Consumers are most likely to default on a maxxed-out credit card, especially if the card wasn't issued by their regular bank.
That's according to research by the University of Sydney and credit bureau illion, which shows Australians have a clear pecking order for bills they are keen to pay – and those they're prepared to sidestep altogether.
The study found home loan repayments are one of the last debts Australians will default on.
But it's phone and internet payments that we are most reluctant to skip.
Michael Landgraf, manager of Bureau Analytics at illion, says, the importance we place on keeping up with phone repayments suggests "the smartphone is now a bedrock of people's livelihood".
In a speech this week, the Reserve Bank's Jonathan Kearns said the 2.25% increase in the cash rate since May "will have reduced borrowers' maximum loan size by around 20%".
Kearns added that the decrease in borrowing capacity may be even larger for those who have existing mortgage debt, such as property investors.
According to the Reserve Bank, only about one in 10 home buyers take out the maximum loan their bank will offer, so not all buyers will have their borrowing capacity clipped by the full 20%.
In what could be a sign of these high inflation times, the Australian Bureau of Statistics (ABS) has announced that from November it will publish Consumer Price Index (CPI) data monthly rather than quarterly.
The CPI is a measure of inflation, and the problem of using quarterly figures is that by the time results are released, they're already outdated. That matters when the Reserve Bank is using inflation data to determine interest rates.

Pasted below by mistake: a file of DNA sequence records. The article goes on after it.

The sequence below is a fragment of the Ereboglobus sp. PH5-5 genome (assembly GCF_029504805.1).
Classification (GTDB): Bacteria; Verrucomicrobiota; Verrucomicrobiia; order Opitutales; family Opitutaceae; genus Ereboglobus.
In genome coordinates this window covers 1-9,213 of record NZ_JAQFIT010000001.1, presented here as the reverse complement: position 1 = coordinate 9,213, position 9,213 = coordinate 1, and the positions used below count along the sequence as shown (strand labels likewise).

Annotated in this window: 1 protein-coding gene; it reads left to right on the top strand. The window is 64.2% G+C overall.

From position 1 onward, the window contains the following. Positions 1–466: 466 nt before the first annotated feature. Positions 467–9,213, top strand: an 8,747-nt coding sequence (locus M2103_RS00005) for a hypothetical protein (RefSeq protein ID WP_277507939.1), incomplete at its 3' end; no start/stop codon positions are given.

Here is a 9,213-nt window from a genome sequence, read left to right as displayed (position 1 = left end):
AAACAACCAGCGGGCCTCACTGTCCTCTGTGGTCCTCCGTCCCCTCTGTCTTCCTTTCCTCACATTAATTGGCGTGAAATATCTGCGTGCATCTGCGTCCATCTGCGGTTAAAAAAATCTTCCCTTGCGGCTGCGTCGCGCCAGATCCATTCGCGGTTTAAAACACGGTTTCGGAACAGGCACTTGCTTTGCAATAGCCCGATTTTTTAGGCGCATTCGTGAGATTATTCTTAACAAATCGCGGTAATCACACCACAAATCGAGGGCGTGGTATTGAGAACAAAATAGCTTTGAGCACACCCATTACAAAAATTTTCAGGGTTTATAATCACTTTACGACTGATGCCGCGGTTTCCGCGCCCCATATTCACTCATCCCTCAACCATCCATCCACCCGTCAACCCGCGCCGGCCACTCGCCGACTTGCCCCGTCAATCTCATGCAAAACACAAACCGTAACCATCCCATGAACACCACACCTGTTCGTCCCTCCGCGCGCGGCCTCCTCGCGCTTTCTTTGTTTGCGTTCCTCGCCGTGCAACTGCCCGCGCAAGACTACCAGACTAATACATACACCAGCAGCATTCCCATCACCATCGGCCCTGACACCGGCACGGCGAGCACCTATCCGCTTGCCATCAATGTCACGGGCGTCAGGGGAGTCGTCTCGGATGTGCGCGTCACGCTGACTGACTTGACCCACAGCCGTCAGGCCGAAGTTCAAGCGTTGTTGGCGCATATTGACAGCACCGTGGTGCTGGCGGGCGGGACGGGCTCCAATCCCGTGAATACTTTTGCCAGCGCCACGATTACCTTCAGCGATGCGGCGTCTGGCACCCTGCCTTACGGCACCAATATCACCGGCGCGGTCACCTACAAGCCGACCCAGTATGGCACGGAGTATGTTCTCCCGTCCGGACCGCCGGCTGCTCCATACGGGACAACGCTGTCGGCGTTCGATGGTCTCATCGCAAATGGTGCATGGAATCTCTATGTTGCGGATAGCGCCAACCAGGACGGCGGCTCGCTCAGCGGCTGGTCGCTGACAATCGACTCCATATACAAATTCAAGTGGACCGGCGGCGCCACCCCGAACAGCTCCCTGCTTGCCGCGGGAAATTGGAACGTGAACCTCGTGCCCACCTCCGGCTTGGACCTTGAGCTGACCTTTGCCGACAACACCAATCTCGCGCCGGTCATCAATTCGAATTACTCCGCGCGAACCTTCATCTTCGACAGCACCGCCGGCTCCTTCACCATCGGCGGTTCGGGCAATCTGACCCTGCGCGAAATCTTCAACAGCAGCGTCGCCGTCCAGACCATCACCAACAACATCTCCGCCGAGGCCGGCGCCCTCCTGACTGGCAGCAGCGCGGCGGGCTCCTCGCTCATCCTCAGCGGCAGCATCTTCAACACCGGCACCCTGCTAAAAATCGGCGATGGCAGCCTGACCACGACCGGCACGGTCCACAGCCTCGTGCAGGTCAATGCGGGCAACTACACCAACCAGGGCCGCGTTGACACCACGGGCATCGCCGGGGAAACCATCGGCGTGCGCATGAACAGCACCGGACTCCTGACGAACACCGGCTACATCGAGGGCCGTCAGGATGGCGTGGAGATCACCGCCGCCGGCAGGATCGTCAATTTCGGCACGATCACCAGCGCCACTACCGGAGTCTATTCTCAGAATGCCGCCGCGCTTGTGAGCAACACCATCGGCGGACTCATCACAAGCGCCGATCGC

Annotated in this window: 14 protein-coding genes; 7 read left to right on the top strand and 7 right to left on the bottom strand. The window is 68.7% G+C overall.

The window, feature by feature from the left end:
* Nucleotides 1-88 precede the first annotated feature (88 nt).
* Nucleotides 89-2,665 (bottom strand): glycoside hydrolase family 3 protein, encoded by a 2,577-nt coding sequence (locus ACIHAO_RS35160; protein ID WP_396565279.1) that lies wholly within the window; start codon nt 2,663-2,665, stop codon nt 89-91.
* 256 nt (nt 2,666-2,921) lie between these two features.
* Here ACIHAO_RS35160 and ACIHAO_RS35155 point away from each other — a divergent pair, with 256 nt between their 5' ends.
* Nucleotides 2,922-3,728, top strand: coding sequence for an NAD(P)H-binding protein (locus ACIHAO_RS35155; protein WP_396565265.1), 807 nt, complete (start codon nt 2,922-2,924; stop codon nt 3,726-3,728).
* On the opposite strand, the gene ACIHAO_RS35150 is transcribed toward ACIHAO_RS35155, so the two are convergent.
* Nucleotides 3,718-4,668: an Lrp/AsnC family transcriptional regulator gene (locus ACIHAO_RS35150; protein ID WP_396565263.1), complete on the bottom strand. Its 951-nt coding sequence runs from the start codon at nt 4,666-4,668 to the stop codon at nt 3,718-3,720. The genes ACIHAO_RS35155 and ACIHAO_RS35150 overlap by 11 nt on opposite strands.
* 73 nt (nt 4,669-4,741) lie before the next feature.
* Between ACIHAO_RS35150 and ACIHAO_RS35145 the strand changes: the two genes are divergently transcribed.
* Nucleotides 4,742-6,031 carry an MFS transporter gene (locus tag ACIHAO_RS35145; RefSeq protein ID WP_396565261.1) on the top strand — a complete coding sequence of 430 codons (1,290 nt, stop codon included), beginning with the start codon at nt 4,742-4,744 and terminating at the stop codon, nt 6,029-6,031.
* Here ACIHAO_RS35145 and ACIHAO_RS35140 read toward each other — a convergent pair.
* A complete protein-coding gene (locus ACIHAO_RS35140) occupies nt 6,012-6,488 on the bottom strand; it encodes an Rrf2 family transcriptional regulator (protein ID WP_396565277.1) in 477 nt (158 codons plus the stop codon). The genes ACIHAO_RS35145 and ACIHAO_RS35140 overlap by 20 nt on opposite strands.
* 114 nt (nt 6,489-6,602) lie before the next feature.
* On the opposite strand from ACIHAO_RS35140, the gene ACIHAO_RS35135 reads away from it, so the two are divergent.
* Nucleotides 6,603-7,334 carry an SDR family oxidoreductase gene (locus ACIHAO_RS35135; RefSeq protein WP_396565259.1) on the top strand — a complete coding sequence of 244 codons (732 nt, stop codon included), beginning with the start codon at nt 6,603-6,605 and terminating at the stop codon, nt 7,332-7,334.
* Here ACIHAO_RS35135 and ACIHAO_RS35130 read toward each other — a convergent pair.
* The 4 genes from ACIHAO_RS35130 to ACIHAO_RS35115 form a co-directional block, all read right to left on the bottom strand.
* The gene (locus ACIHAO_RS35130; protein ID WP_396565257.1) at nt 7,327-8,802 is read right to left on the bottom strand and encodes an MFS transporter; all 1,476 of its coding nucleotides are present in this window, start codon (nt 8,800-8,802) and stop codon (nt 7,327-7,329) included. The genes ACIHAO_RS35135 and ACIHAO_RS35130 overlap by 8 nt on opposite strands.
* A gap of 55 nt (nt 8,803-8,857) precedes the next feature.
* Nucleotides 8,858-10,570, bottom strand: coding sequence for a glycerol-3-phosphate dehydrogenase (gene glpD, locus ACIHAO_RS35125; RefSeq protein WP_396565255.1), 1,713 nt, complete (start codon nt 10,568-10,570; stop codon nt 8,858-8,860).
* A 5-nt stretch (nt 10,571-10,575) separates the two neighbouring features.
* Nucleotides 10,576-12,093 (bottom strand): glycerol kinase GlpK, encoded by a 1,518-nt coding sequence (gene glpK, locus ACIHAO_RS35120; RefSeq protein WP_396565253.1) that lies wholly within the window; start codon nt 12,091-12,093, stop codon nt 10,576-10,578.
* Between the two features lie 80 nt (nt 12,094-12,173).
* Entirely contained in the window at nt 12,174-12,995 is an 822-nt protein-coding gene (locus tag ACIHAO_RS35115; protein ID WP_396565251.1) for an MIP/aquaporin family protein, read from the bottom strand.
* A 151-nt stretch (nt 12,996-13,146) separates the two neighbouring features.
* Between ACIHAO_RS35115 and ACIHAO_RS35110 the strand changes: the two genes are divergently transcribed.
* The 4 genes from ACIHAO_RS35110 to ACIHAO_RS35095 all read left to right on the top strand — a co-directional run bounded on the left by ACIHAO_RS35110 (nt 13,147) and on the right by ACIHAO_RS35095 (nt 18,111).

The move to monthly CPI figures means our neighbour across the ditch – New Zealand, will be the only remaining OECD nation that uses quarterly inflation numbers.
Australians remain loyal to their mobile phone providers even when it hurts their hip pocket.
Around half of all Australians have been with the same mobile provider for at least six years, and Finder research confirms almost one in three of us would stay with the same telco even if we were slugged with higher charges.
Finder's Mariam Gabaji, says, "It's easy to remain attached to the same provider you've been with from the get-go, but you won't be getting the best bang for your buck."
She adds, "If you're using significantly less data than your allowance per month it might be time to downgrade to a cheaper plan."
Gabaji points out that you can keep your phone number even if you switch to a different telco.
Collecting, holding and remitting GST is another chore small business owners have to wear. But the Tax Office has issued a harsh reminder that trying to dodge GST can come at a serious cost.
A South Australian restaurant owner has just seen his lifestyle go from gourmet to gruel after being served a five-year jail sentence for falsely claiming GST refunds to the tune of $613,000.
The Tax Office is urging business owners who may have fudged past GST returns to come forward by calling 1300 130 017 rather than wait and face even tougher consequences. Businesses must register for GST if annual turnover is above $75,000.
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